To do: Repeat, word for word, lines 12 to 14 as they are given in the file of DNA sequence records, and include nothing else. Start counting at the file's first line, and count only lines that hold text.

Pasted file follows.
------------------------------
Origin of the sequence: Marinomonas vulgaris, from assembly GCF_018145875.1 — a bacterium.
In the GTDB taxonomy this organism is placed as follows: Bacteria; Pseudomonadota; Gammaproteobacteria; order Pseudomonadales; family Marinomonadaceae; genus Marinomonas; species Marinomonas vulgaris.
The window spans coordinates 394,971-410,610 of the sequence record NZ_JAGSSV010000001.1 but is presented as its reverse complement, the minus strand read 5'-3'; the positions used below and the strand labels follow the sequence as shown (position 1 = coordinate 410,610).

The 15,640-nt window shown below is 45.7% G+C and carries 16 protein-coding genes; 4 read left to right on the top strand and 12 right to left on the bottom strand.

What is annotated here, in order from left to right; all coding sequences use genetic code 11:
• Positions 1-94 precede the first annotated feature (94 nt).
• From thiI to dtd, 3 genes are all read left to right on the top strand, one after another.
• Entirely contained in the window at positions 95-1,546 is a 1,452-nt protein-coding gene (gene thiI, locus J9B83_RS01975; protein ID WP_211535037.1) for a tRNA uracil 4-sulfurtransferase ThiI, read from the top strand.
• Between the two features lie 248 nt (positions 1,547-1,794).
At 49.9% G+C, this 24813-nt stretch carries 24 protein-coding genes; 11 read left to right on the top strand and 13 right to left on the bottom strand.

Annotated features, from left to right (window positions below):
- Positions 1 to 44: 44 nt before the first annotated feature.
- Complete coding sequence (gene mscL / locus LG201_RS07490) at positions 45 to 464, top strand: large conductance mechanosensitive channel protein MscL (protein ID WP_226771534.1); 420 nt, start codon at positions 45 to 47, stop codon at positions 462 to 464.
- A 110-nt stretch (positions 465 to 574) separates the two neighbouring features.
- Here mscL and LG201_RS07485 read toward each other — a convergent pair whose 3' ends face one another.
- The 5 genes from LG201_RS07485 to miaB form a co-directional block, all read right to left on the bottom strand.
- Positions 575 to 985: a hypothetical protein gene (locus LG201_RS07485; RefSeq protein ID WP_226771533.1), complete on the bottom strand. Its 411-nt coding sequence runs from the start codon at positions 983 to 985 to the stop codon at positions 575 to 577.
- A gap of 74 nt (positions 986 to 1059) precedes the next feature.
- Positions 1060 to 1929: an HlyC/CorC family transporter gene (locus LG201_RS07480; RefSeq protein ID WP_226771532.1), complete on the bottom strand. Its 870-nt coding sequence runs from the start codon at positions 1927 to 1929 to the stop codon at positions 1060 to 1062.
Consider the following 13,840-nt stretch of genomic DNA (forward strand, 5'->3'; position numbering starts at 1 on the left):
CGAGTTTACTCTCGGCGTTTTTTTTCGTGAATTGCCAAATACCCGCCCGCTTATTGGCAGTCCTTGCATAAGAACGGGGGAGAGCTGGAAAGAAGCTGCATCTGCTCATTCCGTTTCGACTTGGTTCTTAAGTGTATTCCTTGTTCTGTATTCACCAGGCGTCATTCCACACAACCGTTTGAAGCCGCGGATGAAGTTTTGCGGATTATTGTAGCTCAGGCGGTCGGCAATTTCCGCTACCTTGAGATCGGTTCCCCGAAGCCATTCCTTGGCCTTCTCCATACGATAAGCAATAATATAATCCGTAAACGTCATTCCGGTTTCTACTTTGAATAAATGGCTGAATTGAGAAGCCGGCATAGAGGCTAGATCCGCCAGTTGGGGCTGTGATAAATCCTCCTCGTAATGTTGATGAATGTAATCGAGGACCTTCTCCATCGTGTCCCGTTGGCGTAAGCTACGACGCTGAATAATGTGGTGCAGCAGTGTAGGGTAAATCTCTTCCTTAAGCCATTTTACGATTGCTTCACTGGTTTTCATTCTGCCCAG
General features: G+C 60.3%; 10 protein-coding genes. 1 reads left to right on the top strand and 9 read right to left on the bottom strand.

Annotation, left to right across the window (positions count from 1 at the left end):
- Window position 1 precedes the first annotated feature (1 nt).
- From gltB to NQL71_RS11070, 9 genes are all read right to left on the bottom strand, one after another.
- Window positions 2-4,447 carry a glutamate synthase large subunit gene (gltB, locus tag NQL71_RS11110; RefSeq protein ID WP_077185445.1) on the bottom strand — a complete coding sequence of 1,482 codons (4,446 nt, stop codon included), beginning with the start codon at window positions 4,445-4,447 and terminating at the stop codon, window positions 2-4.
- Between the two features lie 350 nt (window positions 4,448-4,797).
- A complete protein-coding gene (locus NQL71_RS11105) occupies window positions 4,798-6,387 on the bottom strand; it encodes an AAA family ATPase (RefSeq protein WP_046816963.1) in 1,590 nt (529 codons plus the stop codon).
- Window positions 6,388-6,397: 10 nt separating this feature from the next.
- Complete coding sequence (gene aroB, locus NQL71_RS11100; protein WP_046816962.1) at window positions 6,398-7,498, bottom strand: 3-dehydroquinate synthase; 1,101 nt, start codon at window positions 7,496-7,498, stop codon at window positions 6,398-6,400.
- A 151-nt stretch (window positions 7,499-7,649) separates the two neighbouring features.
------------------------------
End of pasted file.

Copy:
- Positions 1 to 44: 44 nt before the first annotated feature.
- Complete coding sequence (gene mscL / locus LG201_RS07490) at positions 45 to 464, top strand: large conductance mechanosensitive channel protein MscL (protein ID WP_226771534.1); 420 nt, start codon at positions 45 to 47, stop codon at positions 462 to 464.
- A 110-nt stretch (positions 465 to 574) separates the two neighbouring features.